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Correction of Water 2020, 12(5), 1307.
Correction

Correction: Isaev et al. Accounting for Dissolved Organic Nutrients in an SPBEM-2 Model: Validation and Verification. Water 2020, 12, 1307

1
Shirshov Institute of Oceanology, Russian Academy of Sciences, 117991 Moscow, Russia
2
Russian State Hydrometeorological University, 195196 St.-Petersburg, Russia
3
Baltic Nest Institute, Stockholm University Baltic Sea Centre, 10691 Stockholm, Sweden
*
Authors to whom correspondence should be addressed.
Water 2021, 13(11), 1466; https://doi.org/10.3390/w13111466
Received: 23 March 2021 / Accepted: 25 April 2021 / Published: 24 May 2021
(This article belongs to the Section Oceans and Coastal Zones)
Error in Figure 11
In the original article [1], there was a mistake in Figure 11 as published. Modelling result was calculated with the erroneous conversion C:N factor. The corrected Figure 11 appears below. The authors apologize for any inconvenience caused and state that the scientific conclusions are unaffected. The original article has been updated.
Error in Table 3
In the original article [1], there were two mistakes in Table 3 as published. (1) Model mean and Std were calculated with the erroneous conversion C:N factor. (2) The order of columns (from left to right) was inconsistent. The corrected Table 3 appears below. The authors apologize for any inconvenience caused and state that the scientific conclusions are unaffected. The original article has been updated.
Text Correction
There was an error in the original article [1]. On page 9, a wrong conversion C:N factor of 6.625 was used instead of the correct one of 5.7.
A correction has been made to 2. Materials and Methods, 2.4. Model performance, 9.
The capability of the model in simulating the biotic part of the ecosystem is demonstrated through a comparison with the measurements of phytoplankton primary production (PP) performed for years by the Russian State Hydrometeorological University in the Eastern Gulf of Finland. Measurements were carried out by the light–dark (or bulk) oxygen evolution method, which has been used for almost a century [44–46]. The method consists of the registration of changes in oxygen concentration using the high-precision Winkler method, with a 0.1% precision in oxygen determinations [47,48], following the 24 h incubation of natural communities in clear and dark bottles. The primary production is calculated as the sum of the rate of change in the oxygen concentration in clear bottles (equal to the primary production minus respiration) and that in dark bottles, i.e., the respiration. The measurements were conducted at a network of stations (Figure 2) from the end of July to the beginning of August. The selection of simulated values for comparison was conducted as follows. First, for every experimental estimate of PP, simulated values were compiled from a quadrate of 3 × 3 grid cells surrounding the station of measurements and for three days in a row, enveloping the time of measurements. Then, the simulated phytoplankton growth rates in nitrogen units, as well as the nitrogen fixation by cyanobacteria, were summed up and converted into carbon units, with a factor of 5.7. Finally, this dataset was averaged and used in a statistical model–data comparison for all the measurements in every simulated year. At the same time, we did not consider the routine chlorophyll observations as a good measure for comparison with the simulated phytoplankton biomass, expressed in nitrogen units, when such a comparison is conducted with quota coefficients that are fixed relative to carbon and chlorophyll [49,50]. A large intrinsic seasonal and interspecies variation in these quotas [51–53] makes this type of model–data comparison too uncertain and unconvincing [2].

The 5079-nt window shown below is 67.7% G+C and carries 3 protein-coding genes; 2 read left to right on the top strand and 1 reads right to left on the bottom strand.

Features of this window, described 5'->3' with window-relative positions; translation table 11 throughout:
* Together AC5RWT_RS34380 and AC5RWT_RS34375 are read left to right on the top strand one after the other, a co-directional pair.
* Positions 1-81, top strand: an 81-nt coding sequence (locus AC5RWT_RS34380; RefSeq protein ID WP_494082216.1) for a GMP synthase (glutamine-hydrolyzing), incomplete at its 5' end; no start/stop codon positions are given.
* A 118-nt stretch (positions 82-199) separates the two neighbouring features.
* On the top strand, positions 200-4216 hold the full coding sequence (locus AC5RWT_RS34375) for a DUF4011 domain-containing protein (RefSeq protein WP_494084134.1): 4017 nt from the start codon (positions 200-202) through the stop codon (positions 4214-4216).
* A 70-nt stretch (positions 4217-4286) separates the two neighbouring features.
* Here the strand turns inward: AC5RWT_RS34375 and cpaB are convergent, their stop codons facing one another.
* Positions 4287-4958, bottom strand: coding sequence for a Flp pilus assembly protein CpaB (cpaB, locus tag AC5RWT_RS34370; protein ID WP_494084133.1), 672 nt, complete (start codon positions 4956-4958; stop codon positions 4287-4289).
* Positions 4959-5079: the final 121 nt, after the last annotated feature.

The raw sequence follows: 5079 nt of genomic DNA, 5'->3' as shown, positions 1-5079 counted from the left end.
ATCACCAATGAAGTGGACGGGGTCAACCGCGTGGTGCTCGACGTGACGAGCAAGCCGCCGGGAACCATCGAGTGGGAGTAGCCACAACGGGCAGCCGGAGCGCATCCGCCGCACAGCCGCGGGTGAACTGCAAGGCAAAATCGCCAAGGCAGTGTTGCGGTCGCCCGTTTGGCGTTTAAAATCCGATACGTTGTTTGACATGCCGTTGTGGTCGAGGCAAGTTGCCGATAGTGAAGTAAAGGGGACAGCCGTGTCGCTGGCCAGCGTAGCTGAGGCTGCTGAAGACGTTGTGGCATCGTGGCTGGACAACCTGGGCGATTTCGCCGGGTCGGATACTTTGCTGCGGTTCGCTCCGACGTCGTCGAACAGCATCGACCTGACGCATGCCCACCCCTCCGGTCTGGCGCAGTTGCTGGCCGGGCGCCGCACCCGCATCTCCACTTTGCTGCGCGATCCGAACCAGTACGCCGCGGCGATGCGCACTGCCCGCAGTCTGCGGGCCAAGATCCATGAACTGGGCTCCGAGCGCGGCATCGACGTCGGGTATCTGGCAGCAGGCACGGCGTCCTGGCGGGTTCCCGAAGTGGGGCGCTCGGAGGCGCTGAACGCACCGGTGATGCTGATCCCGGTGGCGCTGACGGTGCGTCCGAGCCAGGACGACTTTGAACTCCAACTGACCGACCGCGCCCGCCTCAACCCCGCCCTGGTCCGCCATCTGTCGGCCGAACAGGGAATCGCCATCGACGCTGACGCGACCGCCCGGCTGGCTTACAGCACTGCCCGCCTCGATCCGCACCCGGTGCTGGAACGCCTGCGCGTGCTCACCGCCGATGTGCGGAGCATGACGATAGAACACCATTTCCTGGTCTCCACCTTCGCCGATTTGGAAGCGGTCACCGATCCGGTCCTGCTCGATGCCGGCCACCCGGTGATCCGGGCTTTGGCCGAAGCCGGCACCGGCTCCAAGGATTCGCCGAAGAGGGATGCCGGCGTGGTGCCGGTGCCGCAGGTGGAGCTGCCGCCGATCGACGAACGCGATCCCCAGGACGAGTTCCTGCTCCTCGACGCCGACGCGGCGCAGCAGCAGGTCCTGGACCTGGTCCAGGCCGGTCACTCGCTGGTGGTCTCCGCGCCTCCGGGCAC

Reference

  1. Isaev, A.; Vladimirova, O.; Eremina, T.; Ryabchenko, V.; Savchuk, O. Accounting for Dissolved Organic Nutrients in an SPBEM-2 Model: Validation and Verification. Water 2020, 12, 1307. [Google Scholar] [CrossRef]
Figure 11. Statistical comparison of the primary production, simulated as the phytoplankton growth rate, including the nitrogen fixation, and measured by the bulk light–dark oxygen method at the end of July until the beginning of August in the Eastern Gulf of Finland.
Figure 11. Statistical comparison of the primary production, simulated as the phytoplankton growth rate, including the nitrogen fixation, and measured by the bulk light–dark oxygen method at the end of July until the beginning of August in the Eastern Gulf of Finland.
Water 13 01466 g001
Table 3. Comparison of the simulated primary production (g C m−2 day−1) with estimates obtained using the bulk light–dark oxygen method at the end of July until the beginning of August in the Eastern Gulf of Finland (positions of the stations with measurements are indicated in Figure 2).
Table 3. Comparison of the simulated primary production (g C m−2 day−1) with estimates obtained using the bulk light–dark oxygen method at the end of July until the beginning of August in the Eastern Gulf of Finland (positions of the stations with measurements are indicated in Figure 2).
Primary Production, g C m−2 day−1
ModelObservations
YearMeanStdMeanStdN
20090.390.290.550.2017
20100.410.310.430.1212
20110.690.520.470.0910
20120.270.210.530.159
20130.310.350.620.3712
20140.270.120.420.1115
Mean0.390.390.500.21
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